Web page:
Saturday, June 13, 2015

A Leap of Faith or Foolishness? PART 2: The Landing

When we finally land, we must stop and look around. To see how far we've gone.

NOTE: If you don’t have time for my rambling, scroll to the bottom for lessons I’ve learned. These bullet points can help you land the job you are looking for.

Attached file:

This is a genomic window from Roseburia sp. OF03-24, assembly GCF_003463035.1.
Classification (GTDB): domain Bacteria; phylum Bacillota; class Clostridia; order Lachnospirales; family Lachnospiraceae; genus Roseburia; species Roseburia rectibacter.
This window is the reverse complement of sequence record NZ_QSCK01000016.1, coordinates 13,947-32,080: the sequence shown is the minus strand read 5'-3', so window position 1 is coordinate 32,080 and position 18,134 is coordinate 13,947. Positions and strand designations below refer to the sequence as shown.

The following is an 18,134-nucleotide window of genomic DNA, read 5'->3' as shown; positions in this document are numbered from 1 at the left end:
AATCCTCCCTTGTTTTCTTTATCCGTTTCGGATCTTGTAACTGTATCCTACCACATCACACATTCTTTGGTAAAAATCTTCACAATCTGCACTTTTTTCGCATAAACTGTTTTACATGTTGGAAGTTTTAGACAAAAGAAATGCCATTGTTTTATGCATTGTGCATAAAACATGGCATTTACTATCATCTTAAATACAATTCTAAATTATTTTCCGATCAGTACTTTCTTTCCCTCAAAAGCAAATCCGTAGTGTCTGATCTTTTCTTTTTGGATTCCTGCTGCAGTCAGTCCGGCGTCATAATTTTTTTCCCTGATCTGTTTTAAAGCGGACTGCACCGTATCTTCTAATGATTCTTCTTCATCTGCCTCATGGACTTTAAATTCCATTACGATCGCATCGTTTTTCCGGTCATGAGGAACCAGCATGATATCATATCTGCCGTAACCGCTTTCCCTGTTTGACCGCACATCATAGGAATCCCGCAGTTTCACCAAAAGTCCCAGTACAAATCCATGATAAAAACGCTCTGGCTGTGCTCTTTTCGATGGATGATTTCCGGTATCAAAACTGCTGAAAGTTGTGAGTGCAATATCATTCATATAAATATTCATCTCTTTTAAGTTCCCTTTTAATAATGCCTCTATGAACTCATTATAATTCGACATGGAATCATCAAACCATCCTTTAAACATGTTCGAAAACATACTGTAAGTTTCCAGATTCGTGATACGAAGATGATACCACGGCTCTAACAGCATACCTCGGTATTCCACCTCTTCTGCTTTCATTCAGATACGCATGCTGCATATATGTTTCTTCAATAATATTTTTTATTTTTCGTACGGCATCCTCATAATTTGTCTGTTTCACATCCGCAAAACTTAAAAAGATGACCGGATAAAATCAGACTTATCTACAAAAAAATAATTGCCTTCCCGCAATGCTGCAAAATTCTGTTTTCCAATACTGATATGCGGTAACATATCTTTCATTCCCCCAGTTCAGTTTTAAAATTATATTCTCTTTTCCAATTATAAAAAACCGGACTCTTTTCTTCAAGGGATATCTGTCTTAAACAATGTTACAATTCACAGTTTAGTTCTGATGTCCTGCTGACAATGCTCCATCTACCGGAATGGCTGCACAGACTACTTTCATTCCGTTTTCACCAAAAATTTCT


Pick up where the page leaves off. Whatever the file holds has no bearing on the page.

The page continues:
When I left my position, nobody could believe it. Most people said, “I give you props, that takes a lot of guts” or “That’s amazing you are taking a risk to better your life and be where you feel is a good fit.” Statements like that felt empowering, motivational and reinforced the decision I had made…for about 5 seconds. After those prideful 5 seconds, your inner voice starts talking. My inner voice is my best friend and my worst enemy, it can make or break us. REMEMBER, your inner voice is dangerous and helpful. Most people told me to go travel the world or at least North America. Although I saved, I didn’t feel I saved enough for leisurely travel. I was starting to wonder why I made the decision I had? I spent my nights and early mornings in conversation with God, writing in my journal and reading books voraciously on positive topics. One of the first things I noticed is that I started having vivid dreams again! They weren’t prophetic or anything. My dreams were still random thoughts that make you wonder, what was I thinking about last night? Dreams of people from your past and then flying or chasing a talking dog that is wearing your human clothes; just examples of course! Although I didn’t regret my decision, after many months of thinking; I felt I hadn’t prepared enough for a decision as paramount as this. I know many people including myself say, “Money isn’t everything” or “Money is the root of all evil.” With that being said, it is comedic how many times I thought about it and checked my online account. I was fretting and saw myself possibly running out very fast. Then during my first week of unemployment I realized I was getting a “generous” amount of taxes back, a healthy company profit sharing check and two weeks of pay = Oxygen. Have you ever been under water too long and start to feel that panic throughout your entire body to breathe? The carbon dioxide is building higher and higher, your heart rate accelerates into a pounding. A feeling of burning or aching comes from your chest. Then when you reach the surface, you are able to take a deep cleansing breath, filling your lungs with fresh air. That’s how I felt when I received three substantial checks in one week. Thank God.